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Former Fed President: Don't Bet On Rate Cut

Tuesday, 12 Dec 2006 | 10:50 AM ET
Laurence Meyer
AP
Laurence Meyer

--we told you what former Fed Governor Laurence Meyer had to say about the Fed's meeting today. He's pretty confident things will stay the same. Many agree--that the Fed will leave the federal funds rate unchanged - at 5.25%. That's where interest rates have been since June. Even though official word won't come until 2:15 p.m. ET - investors are already wondering just how long interest rates will remain right where they are.

We now get another former Fed official's take. On “Morning Call” CNBC’s Liz Claman discussed what's ahead with Former Atlanta Fed President William Ford and Carl Tannenbaum--who is Chief Economist with Lasalle Bank.

What's Ahead for the Fed?
A look at what the Fed will be watching most closely in the New Year and how long the rate pause will continue, William Ford, Fmr. Atlanta Fed President; Carl Tannenbaum, LaSalle Bank Chief Economist; and CNBC's Liz Claman.

William Ford said the Fed is going to stay tuned into inflation. "You're not going to see a cut unless The Fed feels comfortable with the 'year over year' inflation getting down into their target of 1 - 2% - or a dramatic slowdown in the economy when 4Q figures come out in January. But, I wouldn't bet on a cut at their January meeting.. not right now."

Liz Claman asked what might spark a cut and Ford replied, "You're not likely to see a cut unless we get a sharp cut in consumer spending plus unemployment claims jumping - then you might have a chance of a cut. But I don't see those things happening - you're looking at them sitting on the rates where they are now."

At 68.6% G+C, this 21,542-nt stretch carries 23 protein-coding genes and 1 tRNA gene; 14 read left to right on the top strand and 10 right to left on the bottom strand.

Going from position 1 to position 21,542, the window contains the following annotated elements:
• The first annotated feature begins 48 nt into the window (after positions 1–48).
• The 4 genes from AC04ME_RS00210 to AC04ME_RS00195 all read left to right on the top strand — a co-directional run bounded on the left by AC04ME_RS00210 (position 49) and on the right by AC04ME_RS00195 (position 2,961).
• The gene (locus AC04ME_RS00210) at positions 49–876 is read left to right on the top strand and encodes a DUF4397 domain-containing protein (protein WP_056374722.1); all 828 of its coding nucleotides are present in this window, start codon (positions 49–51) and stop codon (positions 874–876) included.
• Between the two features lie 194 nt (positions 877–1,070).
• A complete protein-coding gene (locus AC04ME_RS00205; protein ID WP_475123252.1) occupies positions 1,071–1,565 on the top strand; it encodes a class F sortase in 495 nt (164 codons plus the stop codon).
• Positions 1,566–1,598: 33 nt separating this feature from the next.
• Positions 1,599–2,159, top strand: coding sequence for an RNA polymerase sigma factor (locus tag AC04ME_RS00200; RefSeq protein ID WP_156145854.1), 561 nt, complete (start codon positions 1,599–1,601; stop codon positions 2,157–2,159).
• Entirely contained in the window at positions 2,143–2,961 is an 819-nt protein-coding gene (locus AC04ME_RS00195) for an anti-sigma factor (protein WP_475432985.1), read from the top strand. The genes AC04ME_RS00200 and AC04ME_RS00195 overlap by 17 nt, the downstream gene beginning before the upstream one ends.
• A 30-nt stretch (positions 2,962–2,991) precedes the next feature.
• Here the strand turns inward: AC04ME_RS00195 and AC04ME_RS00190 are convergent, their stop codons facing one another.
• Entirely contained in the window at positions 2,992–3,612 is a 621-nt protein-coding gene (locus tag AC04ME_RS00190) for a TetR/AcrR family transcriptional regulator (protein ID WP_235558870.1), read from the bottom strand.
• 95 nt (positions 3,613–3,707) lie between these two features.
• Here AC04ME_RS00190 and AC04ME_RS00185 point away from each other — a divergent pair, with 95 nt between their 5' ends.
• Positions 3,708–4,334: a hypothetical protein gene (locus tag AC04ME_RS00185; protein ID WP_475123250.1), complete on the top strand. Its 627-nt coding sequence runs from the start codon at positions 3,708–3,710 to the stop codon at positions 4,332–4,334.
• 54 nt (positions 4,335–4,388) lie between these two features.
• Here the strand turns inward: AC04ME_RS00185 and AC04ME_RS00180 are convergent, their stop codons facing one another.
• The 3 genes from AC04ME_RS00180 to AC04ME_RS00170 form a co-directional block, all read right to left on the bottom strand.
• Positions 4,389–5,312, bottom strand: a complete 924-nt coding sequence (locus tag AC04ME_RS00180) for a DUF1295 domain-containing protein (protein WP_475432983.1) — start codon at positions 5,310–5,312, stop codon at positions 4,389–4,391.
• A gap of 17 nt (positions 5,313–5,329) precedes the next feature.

Carl Tannenbaum said, "I think chances are evenly split between a cut and a hike right now it looks like inflation is coming down - but core inflation is still stubbornly above the Fed's 2% target. The housing correction has not damaged consumers that badly and although retail sales have not bee that good, on-line sales are moving forward pretty well. (We anticipate) a strong job market and strong stock market so we're figuring consumers will be out there. Consequently, we think the market's assumption that the Fed is going to be cutting and cutting soon is erroneous."

Tannenbaum added, "I don't think the Fed is happy with the easing in the bond market if you ask borrowers if liquidity is ample--you'll get a resounding yes. I think you're going to see (The Fed) remind us that the economy is not falling off the cliff and the inflation risk is there."